MUNICH, Germany (Reuters) - Formula One Chief Executive Bernie Ecclestone has been charged with bribing a German banker to smooth the sale of a stake in the motor racing business to private equity firm CVC eight years ago.
Ecclestone, 82, has denied wrongdoing and will fight to clear his name. The case could mean a further delay to tentative plans to float Formula One on the stock market in Singapore and will revive speculation about an eventual successor to the man who turned the sport into a major global business.
An indictment has been translated into English and sent to Ecclestone’s German lawyers, charging him with bribery and breach of trust, a Munich court spokesman said.
The case centres upon a $44 million payment to German banker Gerhard Gribkowsky in 2005 when BayernLB was selling a 48 percent stake in Formula One to CVC, a private equity investor that Ecclestone was keen to see as a new shareholder.
Gribkowsky, BayernLB’s former chief risk officer, was jailed last year for more than eight years for tax evasion and bribery after taking the payment from Ecclestone and failing to declare it to German tax authorities.
Ecclestone has denied that the payments to Gribkowsky amounted to bribes. Instead, he told a Munich court in November 2011 that he paid Gribkowsky to “keep him quiet” after the German put him under pressure over his tax affairs.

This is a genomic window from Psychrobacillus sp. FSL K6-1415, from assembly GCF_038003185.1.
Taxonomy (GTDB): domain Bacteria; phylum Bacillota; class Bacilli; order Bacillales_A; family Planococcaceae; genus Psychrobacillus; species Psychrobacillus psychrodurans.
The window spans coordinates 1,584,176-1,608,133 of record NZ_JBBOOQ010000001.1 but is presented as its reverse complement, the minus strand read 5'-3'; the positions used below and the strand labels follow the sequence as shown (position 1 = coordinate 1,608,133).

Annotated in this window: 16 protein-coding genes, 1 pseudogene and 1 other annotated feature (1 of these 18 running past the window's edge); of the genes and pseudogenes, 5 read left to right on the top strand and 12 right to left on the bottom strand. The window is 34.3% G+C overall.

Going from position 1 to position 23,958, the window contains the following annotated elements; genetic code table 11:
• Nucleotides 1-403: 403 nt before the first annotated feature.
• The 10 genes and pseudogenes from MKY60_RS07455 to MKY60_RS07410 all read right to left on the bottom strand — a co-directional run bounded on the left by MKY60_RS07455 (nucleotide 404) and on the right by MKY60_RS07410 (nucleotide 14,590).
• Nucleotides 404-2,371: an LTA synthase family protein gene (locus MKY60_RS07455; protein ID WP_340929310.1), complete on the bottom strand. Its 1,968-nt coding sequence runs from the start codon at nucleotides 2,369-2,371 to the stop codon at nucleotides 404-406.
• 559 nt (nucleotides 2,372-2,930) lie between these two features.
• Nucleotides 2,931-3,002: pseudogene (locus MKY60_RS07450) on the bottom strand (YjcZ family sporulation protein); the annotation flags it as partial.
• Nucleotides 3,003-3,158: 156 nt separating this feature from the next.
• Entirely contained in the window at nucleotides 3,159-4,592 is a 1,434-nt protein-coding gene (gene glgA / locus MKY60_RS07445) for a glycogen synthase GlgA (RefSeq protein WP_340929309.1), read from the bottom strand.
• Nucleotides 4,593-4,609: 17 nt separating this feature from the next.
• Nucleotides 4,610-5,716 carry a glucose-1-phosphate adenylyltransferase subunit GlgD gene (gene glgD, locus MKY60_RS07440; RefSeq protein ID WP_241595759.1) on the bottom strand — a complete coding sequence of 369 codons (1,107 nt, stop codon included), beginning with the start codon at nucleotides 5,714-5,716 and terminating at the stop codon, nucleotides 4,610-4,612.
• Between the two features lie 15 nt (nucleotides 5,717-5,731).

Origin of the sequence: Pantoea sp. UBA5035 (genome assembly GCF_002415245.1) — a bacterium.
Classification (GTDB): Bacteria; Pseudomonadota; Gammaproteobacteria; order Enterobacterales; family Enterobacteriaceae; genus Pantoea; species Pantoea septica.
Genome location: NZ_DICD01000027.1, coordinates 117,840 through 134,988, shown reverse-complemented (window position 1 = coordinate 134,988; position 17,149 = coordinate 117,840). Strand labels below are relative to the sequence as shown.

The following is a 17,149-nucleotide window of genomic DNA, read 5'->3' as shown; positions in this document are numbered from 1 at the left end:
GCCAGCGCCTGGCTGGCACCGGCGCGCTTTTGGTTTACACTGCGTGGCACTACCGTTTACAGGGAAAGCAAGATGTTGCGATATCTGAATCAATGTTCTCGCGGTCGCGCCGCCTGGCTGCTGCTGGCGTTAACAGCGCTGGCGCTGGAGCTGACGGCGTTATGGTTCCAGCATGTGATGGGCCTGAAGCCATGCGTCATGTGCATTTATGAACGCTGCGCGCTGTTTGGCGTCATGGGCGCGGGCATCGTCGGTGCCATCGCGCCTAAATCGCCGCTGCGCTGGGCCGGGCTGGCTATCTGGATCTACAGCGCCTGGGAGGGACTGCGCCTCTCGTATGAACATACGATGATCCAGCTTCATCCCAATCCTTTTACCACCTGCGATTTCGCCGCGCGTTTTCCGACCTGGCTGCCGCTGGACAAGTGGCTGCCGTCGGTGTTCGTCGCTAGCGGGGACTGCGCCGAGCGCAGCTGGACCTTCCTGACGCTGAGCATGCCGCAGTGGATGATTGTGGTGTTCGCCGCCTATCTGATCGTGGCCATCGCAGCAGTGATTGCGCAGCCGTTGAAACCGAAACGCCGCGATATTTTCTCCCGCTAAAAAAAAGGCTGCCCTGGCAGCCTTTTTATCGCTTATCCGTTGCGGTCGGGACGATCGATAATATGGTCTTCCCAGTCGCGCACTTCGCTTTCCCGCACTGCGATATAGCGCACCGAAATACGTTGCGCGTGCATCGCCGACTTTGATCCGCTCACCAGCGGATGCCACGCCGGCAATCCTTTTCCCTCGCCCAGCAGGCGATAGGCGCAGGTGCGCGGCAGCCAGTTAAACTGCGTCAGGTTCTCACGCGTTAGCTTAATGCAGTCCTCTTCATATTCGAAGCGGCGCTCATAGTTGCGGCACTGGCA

Ecclestone’s lawyers said they would respond to the charges shortly.
“The main topic of the response will be the changing ‘confessions’ of Mr. Gribkowsky,” Duesseldorf-based law firm Thomas Deckers Wehnert Elsner said in an e-mailed statement.
The defence has until mid-August to submit its response. A decision about whether to proceed with a trial is not expected before mid-September, the court spokesman said.
Ecclestone remains central to the motor racing business he has been involved with for decades and the diminutive chief is a familiar figure at its races. He has always said he has no plans to retire and there is no obvious successor in place.
BayernLB had ended up with the Formula One stake following the bankruptcy of the media empire of Leo Kirch and the bank assigned Gribkowsky with the task of hiving it off.
BayernLB is seeking $400 million in damages from Ecclestone, claiming that the stake was not sold for full value.
CVC acquired a 63 percent stake in Formula One, but has since whittled that down to around 35 percent in a series of deals. U.S. investment groups BlackRock and Waddell & Reed, as well as Norway’s Norges Bank Investment Management have bought into the business over the past year.
CVC said in a statement that the board of Delta Topco Limited (Formula One Group) had noted the developments in Munich and would continue to monitor the situation.
Additional reporting by Joern Poltz in Munich and Alan Baldwin; writing by Maria Sheahan and Keith Weir; editing by Tom Pfeiffer